With the Introduction of Intel’s Canterwood 875 and Springdale 865 chipsets, the memory landscape is changing rapidly. These mainstream chipsets bring many new features to the desktop and workstation PC, but memory support may be the biggest innovation as it takes a giant leap with standard support for Dual-Channel DDR400 memory.

It wasn’t long ago that we were talking about whether DDR400 would even become an official standard. Now, with the Intel 875/865 chipsets, we see DDR400 completely legitimized. More importantly, with the excellent performance of the Intel Pentium 4 800FSB chips, we are seeing enthusiasts actively searching for memory that can perform at DDR466/DDR500 and even higher speeds. These were memory speeds that we never thought we would be talking about on the way to DDRII, and apparently, memory manufacturers have also been caught by surprise. Introductions have been slow because chips are apparently unavailable, but we now see high-end memory manufacturers scrambling to bring out these extremely high-speed memory modules for which enthusiasts are asking.

Given this climate, we decided to take a closer look at the question of what is the best memory for the Canterwood and Springdale chipsets. In Part 1, we will try to determine the best Memory configuration for the 875/865. We were able to examine this and find some answers with Memory that we had on-hand. The answers will be important for many of you who are looking to buy memory for the new boards, so we decided to release the results of our memory configuration testing. Part 2 will investigate the performance of the new DDR466 and DDR500 modules that will be coming to market in the near future. Since we are still waiting to receive many of these new modules, or currently have only beta samples of some of the memory, it will be several weeks until Part 2 is posted.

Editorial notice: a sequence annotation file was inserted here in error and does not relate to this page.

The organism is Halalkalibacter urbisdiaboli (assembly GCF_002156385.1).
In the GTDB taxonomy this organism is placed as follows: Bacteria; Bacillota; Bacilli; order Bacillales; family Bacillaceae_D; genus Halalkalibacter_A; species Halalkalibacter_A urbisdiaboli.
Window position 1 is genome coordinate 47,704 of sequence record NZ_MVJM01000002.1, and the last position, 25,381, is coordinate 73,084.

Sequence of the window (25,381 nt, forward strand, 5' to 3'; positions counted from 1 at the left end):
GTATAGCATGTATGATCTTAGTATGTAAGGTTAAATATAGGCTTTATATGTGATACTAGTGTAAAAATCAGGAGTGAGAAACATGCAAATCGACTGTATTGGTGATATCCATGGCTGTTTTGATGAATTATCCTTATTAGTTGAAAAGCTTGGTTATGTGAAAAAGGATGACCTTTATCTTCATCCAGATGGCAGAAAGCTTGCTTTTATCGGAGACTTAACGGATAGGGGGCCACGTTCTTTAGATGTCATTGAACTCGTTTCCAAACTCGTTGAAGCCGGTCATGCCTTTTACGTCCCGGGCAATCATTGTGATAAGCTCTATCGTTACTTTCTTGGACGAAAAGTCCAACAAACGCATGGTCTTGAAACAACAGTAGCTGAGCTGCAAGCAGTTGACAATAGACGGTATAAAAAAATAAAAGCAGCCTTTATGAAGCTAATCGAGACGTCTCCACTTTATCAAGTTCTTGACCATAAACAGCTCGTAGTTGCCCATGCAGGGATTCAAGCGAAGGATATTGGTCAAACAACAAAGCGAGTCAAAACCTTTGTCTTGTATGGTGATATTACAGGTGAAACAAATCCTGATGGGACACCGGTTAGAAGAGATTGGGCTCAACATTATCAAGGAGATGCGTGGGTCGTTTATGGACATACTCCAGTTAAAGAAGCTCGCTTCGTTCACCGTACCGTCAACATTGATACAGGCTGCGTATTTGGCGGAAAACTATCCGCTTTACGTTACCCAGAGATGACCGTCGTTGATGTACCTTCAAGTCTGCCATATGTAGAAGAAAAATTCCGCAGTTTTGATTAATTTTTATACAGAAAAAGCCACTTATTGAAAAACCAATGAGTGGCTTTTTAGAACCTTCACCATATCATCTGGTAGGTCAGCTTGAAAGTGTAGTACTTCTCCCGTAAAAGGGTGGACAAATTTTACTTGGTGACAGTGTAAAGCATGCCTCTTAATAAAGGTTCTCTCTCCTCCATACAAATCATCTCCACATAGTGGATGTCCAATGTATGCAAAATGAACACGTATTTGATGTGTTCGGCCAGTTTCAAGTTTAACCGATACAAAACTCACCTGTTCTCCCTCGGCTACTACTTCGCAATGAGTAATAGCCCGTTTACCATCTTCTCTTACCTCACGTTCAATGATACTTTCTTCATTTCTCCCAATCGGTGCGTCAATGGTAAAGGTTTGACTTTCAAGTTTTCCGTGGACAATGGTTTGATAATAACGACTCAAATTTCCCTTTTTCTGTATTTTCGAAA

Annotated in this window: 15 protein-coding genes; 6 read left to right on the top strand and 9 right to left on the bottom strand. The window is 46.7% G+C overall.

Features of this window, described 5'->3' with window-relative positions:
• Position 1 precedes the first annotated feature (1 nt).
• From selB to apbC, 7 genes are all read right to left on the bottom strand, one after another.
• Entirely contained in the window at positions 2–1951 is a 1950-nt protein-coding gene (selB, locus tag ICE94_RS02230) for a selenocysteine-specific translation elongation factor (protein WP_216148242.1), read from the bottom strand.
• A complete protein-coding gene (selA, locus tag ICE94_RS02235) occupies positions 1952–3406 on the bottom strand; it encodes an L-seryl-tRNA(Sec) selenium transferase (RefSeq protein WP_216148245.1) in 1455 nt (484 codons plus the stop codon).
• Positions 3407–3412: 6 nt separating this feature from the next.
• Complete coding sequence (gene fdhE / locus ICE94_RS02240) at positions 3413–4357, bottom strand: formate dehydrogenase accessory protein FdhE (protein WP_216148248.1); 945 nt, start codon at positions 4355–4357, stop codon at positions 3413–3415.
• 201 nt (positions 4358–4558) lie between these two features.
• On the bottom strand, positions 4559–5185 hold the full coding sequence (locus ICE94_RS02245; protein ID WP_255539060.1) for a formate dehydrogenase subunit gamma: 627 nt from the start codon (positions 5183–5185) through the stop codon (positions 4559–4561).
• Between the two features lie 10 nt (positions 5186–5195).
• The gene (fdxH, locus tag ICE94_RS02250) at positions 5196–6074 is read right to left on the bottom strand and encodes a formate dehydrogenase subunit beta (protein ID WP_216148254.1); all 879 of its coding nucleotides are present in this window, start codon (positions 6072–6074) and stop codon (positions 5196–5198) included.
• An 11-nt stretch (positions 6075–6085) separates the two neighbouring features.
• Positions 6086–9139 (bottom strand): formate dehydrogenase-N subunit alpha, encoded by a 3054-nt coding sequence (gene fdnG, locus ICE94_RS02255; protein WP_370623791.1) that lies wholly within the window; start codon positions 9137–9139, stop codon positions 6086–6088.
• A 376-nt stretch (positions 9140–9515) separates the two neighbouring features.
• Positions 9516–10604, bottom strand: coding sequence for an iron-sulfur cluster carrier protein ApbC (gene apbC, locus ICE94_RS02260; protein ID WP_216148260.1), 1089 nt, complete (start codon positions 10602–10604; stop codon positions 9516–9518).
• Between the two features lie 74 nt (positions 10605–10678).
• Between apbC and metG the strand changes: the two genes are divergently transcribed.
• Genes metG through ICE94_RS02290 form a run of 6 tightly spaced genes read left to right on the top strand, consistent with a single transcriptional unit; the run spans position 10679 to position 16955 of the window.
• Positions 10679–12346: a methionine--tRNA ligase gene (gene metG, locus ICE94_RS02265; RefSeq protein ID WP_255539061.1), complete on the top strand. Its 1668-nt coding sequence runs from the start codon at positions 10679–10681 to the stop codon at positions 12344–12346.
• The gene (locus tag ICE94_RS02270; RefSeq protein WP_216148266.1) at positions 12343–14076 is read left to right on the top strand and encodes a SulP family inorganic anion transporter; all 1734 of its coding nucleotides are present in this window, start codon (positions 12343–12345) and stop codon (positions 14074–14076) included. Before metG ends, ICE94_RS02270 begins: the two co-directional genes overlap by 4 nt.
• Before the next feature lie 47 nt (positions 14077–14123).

The Best Memory Configuration for 865/875

One of the questions we are often asked is whether a particular motherboard can run with four DIMMs - or at the maximum number of memory slots for the board. Surprisingly, the answer is often ”no”, which is why AnandTech added the process of populating and testing all memory slots to the review procedures. However, with the Intel 875/865 Dual-Channel boards, we are realizing that additional questions need to be raised. Is there a performance difference in two DIMMs vs. four DIMMs? Do single-sided or double-sided DIMMs perform better on Canterwood/Springdale boards? What is the real performance difference in one DIMM, two DIMMs, and four DIMMs?

Answers to all of these questions will lead to determining the best-performing Memory configuration for Intel 875/865 boards. We set out to find the answer to this question, and what we discover may surprise you.